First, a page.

Rim-to-Rim Wearables at the Canyon for Health (R2R WATCH): Correlation of Clinical Markers of Stress with Physiological COTS Data

  • Lucie Jelinkova
  • Emily Pearce
  • Christopher Bossart
  • Risa Garcia
  • Jon FemlingEmail author
Conference paper
Part of the Lecture Notes in Computer Science book series (LNCS, volume 10284)


Commercial off-the-shelf (COTS) wearable devices can provide easily deployable physiologic measurement systems that generate large amounts of crucial health status data. This data, although similar to physiologic data recorded and used routinely in the health care environment, lacks validation in the non-clinical environment. To address this gap in knowledge and to translate clinical expertise to the field we examined healthy volunteers attempting a strenuous task of crossing the Grand Canyon from rim to rim (R2R) in a single day. Subjects completed a pre-crossing questionnaire with baseline biometric measurements and blood collection for analysis of a comprehensive metabolic panel. Enrolled subjects were then asked to wear COTS wearable fitness devices as they attempted the crossing. Subjects were asked to provide a post-crossing questionnaire, repeat biometric measurements and blood collections. We obtained 52 complete sets of pre- and post-hike blood samples. We identified multiple significant changes in metabolic measurements consistent with expected stresses endured. In addition to the subjective fatigue expectedly reported by subjects, subjects had signs of significant muscle breakdown, yet no subject required immediate medical attention upon completing the task. We linked these clinical markers of stress to the physiologic output from COTS wearable devices and are now able to translate the output measures of these devices to meaningful clinical outcomes. In addition, we have begun to establish new expected ranges for physiologic data during extreme stress that does not require immediate medical attention. This data is crucial to defining usage parameters for wearable devices in deployed field settings.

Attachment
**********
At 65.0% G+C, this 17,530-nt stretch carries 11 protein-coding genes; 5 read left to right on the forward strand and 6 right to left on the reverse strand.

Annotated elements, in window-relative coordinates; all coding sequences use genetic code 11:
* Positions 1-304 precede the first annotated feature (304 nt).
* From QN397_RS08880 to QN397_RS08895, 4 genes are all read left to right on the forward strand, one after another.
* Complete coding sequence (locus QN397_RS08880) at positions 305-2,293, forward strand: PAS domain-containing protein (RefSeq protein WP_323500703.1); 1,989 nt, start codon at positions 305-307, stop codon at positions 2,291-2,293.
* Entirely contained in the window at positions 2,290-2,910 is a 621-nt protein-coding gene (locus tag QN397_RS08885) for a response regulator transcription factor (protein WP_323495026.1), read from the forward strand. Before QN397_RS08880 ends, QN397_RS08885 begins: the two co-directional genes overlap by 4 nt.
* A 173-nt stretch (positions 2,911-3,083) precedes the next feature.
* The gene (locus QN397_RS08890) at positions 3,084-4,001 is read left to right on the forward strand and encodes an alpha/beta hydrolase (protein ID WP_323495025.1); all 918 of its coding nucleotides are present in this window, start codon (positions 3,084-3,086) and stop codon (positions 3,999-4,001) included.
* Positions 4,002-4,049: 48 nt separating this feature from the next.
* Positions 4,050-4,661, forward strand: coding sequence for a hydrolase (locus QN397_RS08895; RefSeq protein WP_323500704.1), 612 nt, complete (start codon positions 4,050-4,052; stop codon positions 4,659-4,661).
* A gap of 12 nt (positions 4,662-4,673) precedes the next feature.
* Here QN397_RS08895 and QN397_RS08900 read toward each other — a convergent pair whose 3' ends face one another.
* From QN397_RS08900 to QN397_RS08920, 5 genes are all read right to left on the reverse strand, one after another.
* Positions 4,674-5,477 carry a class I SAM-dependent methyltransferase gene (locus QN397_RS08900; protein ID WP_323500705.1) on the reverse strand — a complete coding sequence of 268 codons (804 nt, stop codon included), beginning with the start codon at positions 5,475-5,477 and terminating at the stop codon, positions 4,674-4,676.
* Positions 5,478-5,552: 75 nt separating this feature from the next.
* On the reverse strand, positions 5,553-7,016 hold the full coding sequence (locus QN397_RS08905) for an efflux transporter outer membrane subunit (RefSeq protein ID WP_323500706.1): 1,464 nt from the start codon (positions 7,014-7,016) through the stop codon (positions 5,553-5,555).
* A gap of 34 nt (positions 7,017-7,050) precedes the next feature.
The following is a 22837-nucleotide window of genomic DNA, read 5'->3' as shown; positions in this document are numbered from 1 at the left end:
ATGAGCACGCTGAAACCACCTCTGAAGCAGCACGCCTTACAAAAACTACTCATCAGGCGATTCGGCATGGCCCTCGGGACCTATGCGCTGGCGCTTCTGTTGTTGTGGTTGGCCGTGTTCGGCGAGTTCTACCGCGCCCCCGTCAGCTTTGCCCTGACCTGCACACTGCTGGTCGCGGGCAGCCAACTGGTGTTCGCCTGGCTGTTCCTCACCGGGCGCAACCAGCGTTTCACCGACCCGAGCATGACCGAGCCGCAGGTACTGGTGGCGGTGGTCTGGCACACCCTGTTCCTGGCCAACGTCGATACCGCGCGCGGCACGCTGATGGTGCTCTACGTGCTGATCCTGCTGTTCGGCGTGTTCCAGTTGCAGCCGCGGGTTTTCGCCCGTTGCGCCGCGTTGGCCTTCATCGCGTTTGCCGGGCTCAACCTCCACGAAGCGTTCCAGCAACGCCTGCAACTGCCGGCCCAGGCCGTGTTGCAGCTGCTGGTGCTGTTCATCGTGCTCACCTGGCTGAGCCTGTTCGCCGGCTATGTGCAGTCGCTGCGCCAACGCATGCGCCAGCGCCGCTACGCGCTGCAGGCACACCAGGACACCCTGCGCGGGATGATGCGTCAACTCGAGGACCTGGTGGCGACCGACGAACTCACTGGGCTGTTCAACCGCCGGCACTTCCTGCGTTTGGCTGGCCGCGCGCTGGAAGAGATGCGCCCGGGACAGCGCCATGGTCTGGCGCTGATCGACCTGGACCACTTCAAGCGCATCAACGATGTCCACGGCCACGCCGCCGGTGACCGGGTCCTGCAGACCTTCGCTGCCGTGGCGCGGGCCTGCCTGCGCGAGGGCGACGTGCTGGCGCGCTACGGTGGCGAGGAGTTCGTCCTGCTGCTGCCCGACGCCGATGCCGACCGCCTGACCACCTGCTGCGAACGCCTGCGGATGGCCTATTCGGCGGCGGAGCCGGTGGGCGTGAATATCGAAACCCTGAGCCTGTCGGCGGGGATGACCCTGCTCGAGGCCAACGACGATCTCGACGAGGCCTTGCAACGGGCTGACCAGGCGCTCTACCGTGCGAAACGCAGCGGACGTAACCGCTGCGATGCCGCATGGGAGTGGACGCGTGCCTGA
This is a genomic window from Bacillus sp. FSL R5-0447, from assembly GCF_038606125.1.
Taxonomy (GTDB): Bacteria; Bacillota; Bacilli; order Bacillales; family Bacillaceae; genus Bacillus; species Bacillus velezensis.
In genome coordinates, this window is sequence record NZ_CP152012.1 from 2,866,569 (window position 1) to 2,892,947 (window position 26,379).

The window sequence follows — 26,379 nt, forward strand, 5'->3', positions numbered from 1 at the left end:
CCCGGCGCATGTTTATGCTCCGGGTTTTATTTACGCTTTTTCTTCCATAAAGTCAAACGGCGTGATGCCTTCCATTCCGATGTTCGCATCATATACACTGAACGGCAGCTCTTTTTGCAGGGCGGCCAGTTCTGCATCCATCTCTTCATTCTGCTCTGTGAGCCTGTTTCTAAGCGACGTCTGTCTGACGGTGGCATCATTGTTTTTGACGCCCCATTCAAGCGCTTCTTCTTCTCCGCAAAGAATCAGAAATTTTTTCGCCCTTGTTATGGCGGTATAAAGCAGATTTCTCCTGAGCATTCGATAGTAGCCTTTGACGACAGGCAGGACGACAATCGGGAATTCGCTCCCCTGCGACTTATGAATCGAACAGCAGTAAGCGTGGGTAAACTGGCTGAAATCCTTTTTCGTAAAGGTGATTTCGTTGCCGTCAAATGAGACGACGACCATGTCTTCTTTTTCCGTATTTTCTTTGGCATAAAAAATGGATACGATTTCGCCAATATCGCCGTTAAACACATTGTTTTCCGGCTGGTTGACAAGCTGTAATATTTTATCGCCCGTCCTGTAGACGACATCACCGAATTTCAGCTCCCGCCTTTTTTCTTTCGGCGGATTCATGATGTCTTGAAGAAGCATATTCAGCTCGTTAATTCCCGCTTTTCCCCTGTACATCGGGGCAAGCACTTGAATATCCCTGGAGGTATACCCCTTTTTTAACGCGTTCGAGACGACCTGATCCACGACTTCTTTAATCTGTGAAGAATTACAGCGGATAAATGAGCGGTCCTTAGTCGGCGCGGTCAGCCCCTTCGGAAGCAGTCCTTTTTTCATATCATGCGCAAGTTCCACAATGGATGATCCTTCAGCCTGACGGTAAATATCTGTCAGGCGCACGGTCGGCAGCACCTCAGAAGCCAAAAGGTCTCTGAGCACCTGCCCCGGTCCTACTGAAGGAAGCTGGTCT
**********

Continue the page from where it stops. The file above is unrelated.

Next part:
Health promotion Medical information system and its application Quality of life and lifestyle Real life environments 


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Copyright information

© Springer International Publishing AG 2017

Authors and Affiliations

  • Lucie Jelinkova
    • 1
  • Emily Pearce
    • 1
  • Christopher Bossart
    • 1
  • Risa Garcia
    • 1
  • Jon Femling
    • 1
    Email author
  1. 1.Department of Emergency MedicineThe University of New Mexico Health Sciences CenterAlbuquerqueUSA

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